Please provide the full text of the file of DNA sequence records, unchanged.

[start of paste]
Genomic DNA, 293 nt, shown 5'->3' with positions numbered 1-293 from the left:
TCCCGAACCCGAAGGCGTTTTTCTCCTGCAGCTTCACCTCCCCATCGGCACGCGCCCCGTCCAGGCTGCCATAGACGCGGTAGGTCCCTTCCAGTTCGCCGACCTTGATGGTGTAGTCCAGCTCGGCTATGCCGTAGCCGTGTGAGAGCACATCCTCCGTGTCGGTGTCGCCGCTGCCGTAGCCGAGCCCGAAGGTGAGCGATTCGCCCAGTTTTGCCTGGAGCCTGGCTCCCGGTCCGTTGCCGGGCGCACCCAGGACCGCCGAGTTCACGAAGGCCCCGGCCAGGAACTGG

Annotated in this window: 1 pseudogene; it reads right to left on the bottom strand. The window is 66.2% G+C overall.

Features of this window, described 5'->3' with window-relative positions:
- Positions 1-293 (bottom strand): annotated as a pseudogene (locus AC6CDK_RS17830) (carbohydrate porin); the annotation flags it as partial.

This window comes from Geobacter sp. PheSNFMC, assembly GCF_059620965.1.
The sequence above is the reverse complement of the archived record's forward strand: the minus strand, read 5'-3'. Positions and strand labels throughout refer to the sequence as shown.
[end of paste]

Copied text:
Genomic DNA, 293 nt, shown 5'->3' with positions numbered 1-293 from the left:
TCCCGAACCCGAAGGCGTTTTTCTCCTGCAGCTTCACCTCCCCATCGGCACGCGCCCCGTCCAGGCTGCCATAGACGCGGTAGGTCCCTTCCAGTTCGCCGACCTTGATGGTGTAGTCCAGCTCGGCTATGCCGTAGCCGTGTGAGAGCACATCCTCCGTGTCGGTGTCGCCGCTGCCGTAGCCGAGCCCGAAGGTGAGCGATTCGCCCAGTTTTGCCTGGAGCCTGGCTCCCGGTCCGTTGCCGGGCGCACCCAGGACCGCCGAGTTCACGAAGGCCCCGGCCAGGAACTGG

Annotated in this window: 1 pseudogene; it reads right to left on the bottom strand. The window is 66.2% G+C overall.

Features of this window, described 5'->3' with window-relative positions:
- Positions 1-293 (bottom strand): annotated as a pseudogene (locus AC6CDK_RS17830) (carbohydrate porin); the annotation flags it as partial.

This window comes from Geobacter sp. PheSNFMC, assembly GCF_059620965.1.
The sequence above is the reverse complement of the archived record's forward strand: the minus strand, read 5'-3'. Positions and strand labels throughout refer to the sequence as shown.